Before we continue, let’s just ask: Is there a particular point during this process so far that the unborn suddenly becomes human and suddenly deserves to not be murdered? It seems obvious that the unborn is the same human being, and should have the exact same value, throughout this entire process.
Now, let’s jump ahead to Week 24, which is when the unborn are first considered viable, or capable of surviving outside the uterus. Some argue that abortion is acceptable until the point of viability.
Similar to the response to the heartbeat argument, here are some questions to consider:
Is it okay to kill adult humans who are incapable of surviving without life support? If not, how are these humans different from the unborn before they reach the point of viability? If you argue that they used to not be on life support, well, they’re on life support right now, and we don’t know if they will ever be off life support. If you argue that they might eventually be off of life support, well, we know that the unborn will be viable relatively soon.
Some argue that human life begins after the unborn exits the womb and is born. The response here is that similar to whether human life begins at implantation, it makes no scientific or logical sense that mere location should determine when the unborn become human.
Some argue that human life begins when the first breath is taken. Again, here are some questions: Is it okay to kill adult humans who need a ventilator to breathe? If not, how are these humans different from the unborn who have not taken a breath yet? If you argue that they used to breathe on their own, well, they’re not breathing on their own right now, and we don’t know if they will ever breathe on their own. If you argue that they might eventually breathe on their own, well, we know that the unborn will start breathing relatively soon.
Some argue that human life begins with consciousness or self-awareness. Again, here are some questions: Is it okay to kill infants, who aren’t really conscious or self-aware either? If not, then what exactly is the difference between an infant and the unborn? Is it okay to kill adult humans who aren’t conscious or self-aware because they’re in comas? If you argue that they used to be conscious and self-aware, well, they’re currently not conscious or self-aware, and we don’t know if they’ll ever be conscious or self-aware again. If you argue that they might be conscious and self-aware again soon, well, we know that the unborn will gain consciousness and self-awareness relatively soon.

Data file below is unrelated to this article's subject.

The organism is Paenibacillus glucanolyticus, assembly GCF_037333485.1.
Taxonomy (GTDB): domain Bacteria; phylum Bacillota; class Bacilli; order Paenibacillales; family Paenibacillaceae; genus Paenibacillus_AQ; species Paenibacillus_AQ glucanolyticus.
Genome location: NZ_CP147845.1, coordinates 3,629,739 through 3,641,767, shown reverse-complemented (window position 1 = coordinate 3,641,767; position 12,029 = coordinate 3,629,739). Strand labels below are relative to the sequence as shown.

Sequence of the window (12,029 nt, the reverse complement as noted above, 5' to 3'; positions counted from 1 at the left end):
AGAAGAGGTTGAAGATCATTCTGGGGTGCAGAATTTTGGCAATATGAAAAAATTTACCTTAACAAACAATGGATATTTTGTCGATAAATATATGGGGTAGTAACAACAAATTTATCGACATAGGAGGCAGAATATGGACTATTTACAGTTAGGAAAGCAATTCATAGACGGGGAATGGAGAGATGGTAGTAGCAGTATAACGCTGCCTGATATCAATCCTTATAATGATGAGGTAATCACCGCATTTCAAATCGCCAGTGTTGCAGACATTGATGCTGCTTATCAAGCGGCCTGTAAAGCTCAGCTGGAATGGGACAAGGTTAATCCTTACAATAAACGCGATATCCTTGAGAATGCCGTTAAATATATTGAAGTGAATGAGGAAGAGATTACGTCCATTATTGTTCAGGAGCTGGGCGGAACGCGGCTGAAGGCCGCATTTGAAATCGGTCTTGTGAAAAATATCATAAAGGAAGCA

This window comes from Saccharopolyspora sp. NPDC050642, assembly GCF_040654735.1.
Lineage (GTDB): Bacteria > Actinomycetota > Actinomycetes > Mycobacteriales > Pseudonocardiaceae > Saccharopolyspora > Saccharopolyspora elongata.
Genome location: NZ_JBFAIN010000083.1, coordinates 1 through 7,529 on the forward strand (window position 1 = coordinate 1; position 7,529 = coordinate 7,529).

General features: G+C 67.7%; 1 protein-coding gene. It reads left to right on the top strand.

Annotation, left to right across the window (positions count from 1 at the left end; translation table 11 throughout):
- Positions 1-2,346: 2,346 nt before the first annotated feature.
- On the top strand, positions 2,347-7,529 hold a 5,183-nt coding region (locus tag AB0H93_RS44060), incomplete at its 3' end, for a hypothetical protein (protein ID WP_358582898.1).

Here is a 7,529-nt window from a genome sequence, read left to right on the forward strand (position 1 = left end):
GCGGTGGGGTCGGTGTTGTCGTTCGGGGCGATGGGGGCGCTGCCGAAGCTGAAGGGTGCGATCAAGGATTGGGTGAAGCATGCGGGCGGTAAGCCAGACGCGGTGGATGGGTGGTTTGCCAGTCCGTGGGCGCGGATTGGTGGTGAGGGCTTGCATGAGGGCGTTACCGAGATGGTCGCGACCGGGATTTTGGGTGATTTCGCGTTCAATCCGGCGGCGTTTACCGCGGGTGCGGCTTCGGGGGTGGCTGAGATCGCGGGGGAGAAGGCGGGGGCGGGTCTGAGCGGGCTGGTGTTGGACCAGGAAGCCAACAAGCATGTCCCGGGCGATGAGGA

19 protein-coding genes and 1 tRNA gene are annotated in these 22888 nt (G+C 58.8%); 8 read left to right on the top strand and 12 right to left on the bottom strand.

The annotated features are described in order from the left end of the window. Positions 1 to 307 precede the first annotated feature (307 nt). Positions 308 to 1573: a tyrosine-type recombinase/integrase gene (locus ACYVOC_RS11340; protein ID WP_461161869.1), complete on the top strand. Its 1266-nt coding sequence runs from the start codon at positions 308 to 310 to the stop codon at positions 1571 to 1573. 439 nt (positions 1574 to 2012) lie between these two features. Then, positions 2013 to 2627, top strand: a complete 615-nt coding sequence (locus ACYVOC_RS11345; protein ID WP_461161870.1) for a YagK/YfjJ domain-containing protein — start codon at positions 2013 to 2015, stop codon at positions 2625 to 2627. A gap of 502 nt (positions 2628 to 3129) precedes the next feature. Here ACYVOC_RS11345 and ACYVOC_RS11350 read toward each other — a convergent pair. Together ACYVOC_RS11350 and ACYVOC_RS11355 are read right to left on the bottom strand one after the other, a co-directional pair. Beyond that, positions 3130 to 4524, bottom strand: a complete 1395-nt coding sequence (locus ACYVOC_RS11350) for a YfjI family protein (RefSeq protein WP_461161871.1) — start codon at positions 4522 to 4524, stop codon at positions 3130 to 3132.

The purpose of what we’ve argued so far is to use secular arguments to demonstrate that if you don’t think we should kill infants, people on life support, people in comas, or people who need a ventilator to breathe, then it’s unscientific, illogical, inconsistent, and arbitrary to say that we should be able to kill the unborn, who are also humans, just in a different stage of development.
However, secular arguments are limited because if we use only naturalistic, scientific arguments, then we can’t truly establish that humans deserve to be treated with dignity or that killing humans is wrong.
We don’t consider it wrong for a meerkat to kill another meerkat. There’s no punishment for that. If humans are just evolved animals, why is it wrong for a human to kill another human? Simply because we’ve developed the intelligence to be able to say it’s wrong? Because believing this is pragmatic in that it helps us thrive and survive? Within a secular moral framework, there’s really no reason to believe that any human is worth anything more than a meerkat, or that murder of any kind is truly wrong.
This is why the abortion debate is ultimately about worldviews. Whether abortion is right or wrong ultimately depends upon which view of the world is the correct view. We would argue that abortion is ultimately wrong because there is a God who has revealed Himself and what is true through the Bible, and from the Bible, we learn that humans are created in the image of God and therefore have dignity and value. The Bible teaches in Psalm 139 that God actively knows and recognizes all human beings even when they are still an “unformed substance” and that all humans are themselves “knitted together” by God in the womb.
And the Bible teaches that murdering other humans, and supporting the murder of other humans, is rebellion against God’s moral law and deserving of punishment.
Check out our other videos for arguments about why the biblical worldview is the true and rational view of the world.
To conclude, although a person can oppose abortion and still be under God’s wrath by not believing in and submitting to Jesus Christ, a person simply can’t support abortion, support murder, and be right with God at the same time.
The most important thing you need to do right now is not to be on the right side of the abortion debate. That will just be a natural result of what is actually the most important thing you need to do right now, the most important thing everyone needs to do right now, which is repent of your sin and turn to faith in Jesus Christ for your salvation.